“(...) para las aguas salobres, el trámite a efectuar hasta que se apruebe el Plan Hidrológico de la Cuenca del Segura, será el que se establezca para autorizaciones provisionales y deberá tenerse en cuenta que se trata de autorizaciones en precario(...)"
1990s. Years of drought. Water scarcity extended almost uninterruptedly from 1991 to the end of 1995. Agriculture suffers. The Segura River Basin suffers. Water delivery from the Transfer is at a minimum. The Quaternary aquifer is overflowing but authorizing its use would means desalinating the water, thus creating brine and nitrate-loaded discharges. On October 4th, 1994, the CHS Governing Board decided not to give the issue so much thought and authorized the extraction of brackish groundwater, its desalination and use for irrigation.
In July 1995, the central government, on which the CHS in theory depends, brings order to the approaching chaos and approves a Royal Decree to regulate the desalination installations of sea or brackish water (RD 1327/1995, of July 28th). Basin organisations may authorise these facilities but must also authorise their discharges and do so simultaneously.
There's a problem. In order to obtain authorization for the use of a desalination plant it is necessary to have a license to extract water. But, the Campo de Cartagena is a chaos of unregulated wells. At the CHS, they find a shortcut. On November 9 of that year, it approves the procedures for requesting the opening of drought wells are approved.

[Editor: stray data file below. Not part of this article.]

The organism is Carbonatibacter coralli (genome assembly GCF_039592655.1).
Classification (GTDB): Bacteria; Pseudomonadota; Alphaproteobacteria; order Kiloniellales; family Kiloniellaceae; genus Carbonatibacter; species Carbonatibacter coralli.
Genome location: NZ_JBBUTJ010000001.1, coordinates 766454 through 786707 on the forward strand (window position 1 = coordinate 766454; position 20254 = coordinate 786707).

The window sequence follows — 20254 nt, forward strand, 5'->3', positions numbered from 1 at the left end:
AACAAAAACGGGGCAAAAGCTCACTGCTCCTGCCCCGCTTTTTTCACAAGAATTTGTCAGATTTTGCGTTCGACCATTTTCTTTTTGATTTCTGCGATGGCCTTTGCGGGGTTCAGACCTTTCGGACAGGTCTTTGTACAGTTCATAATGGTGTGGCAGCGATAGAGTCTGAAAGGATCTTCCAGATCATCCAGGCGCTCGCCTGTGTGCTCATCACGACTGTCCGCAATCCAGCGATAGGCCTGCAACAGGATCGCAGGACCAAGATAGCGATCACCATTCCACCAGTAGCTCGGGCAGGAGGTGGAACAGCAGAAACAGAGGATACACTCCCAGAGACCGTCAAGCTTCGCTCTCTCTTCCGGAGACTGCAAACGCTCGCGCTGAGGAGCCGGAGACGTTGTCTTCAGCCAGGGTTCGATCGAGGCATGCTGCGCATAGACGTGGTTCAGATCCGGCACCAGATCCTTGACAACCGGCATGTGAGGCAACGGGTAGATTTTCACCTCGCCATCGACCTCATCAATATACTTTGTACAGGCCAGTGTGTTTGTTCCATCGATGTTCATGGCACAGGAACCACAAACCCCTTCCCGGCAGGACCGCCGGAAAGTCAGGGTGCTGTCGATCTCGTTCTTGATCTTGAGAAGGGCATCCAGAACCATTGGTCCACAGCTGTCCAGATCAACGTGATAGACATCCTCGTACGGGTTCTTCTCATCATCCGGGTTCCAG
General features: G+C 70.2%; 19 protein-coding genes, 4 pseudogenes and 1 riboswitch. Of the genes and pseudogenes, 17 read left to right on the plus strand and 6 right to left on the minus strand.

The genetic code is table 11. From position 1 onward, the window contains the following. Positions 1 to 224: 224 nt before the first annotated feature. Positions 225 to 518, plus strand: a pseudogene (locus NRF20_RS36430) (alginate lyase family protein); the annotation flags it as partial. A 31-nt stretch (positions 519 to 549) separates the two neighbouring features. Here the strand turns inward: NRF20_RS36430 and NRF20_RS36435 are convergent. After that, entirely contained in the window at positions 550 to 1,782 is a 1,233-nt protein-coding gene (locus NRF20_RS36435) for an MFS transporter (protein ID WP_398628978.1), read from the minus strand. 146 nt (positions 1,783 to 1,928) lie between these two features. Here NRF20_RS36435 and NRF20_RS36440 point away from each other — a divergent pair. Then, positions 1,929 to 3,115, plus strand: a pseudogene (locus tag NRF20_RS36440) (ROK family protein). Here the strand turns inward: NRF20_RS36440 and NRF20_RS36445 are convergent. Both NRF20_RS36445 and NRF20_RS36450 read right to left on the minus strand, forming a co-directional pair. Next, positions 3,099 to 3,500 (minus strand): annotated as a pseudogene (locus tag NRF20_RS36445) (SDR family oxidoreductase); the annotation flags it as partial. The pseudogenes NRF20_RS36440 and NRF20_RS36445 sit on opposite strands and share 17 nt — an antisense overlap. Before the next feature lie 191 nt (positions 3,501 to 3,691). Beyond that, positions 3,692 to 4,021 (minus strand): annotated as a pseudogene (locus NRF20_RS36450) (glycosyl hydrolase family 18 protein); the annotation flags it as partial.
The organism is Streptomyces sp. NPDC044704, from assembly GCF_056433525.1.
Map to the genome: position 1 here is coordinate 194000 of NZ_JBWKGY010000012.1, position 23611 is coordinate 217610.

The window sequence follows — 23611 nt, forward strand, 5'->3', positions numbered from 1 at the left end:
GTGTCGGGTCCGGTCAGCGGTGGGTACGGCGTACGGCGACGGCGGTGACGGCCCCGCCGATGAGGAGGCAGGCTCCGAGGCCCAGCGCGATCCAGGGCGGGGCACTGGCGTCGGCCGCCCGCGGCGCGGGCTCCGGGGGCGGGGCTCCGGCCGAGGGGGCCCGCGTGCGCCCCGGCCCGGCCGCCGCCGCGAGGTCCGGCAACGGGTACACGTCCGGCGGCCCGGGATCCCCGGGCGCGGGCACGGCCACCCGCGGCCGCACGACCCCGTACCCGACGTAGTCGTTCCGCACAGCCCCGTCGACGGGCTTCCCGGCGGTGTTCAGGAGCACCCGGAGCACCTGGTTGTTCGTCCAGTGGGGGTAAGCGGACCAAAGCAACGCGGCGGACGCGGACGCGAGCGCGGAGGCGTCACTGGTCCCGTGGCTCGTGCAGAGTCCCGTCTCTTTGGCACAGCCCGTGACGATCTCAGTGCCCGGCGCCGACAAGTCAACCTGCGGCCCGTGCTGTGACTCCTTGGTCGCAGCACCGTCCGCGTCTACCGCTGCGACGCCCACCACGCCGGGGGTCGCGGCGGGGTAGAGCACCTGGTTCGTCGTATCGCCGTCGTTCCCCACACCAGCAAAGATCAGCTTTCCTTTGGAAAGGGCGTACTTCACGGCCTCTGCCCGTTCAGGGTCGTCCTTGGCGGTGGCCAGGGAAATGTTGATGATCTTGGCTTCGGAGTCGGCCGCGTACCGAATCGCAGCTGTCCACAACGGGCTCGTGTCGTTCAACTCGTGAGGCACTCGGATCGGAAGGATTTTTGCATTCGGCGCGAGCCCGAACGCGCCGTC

For those who do not have a valid license, the authorization of desalination plants will be linked to these temporary wells, which should cease to be used when the end of the water scarcity period is decreed. This won't happen.
The strategy followed is the one recommended by the Chief of Service, a civil engineer, in a document entitled Processing of Desalination Plants.
3) Criterios básicos a considerar:
(...) en general vamos a tramitar autorizaciones provisionales de desalación a particulares, corporaciones locales o comunidades de regantes (...)
(...) las autorizaciones tienen el carácter de temporal y en precario, salvo en aquellos casos también comentados en que ya se dispone del recurso (pozo legalizado o agua marina)
2) Autorizaciones no ligadas a un recurso preestablecido:
(...) aquellas aguas cuyo recurso provenga de un pozo de sequía existente, o incluso de un pozo con título concesional pero que se quieran extraer mayores volúmenes (...)
(...) la tramitación en estos casos está condicionada a la petición del pozo de sequía en primer lugar, con la documentación y trámites previstos para estos en el acuerdo de la Junta de Gobierno de la CHS de 9 de noviembre de 1995.
Simultáneamente, se estudiará una vez sea viable la autorización del pozo de sequía, la autorización de la planta, la cual sí podrá otorgarse a un particular según el trámite previsto en el apartado anterior.
(...) el trámite será el especificado en la Ley y el Reglamento de Aguas, lo que deberá procurarse es efectuar con un único trámite de autorización, que este comprende desde la obtención del recurso en su caso si no se dispone, la autorización de la planta de desalación y el propio vertido.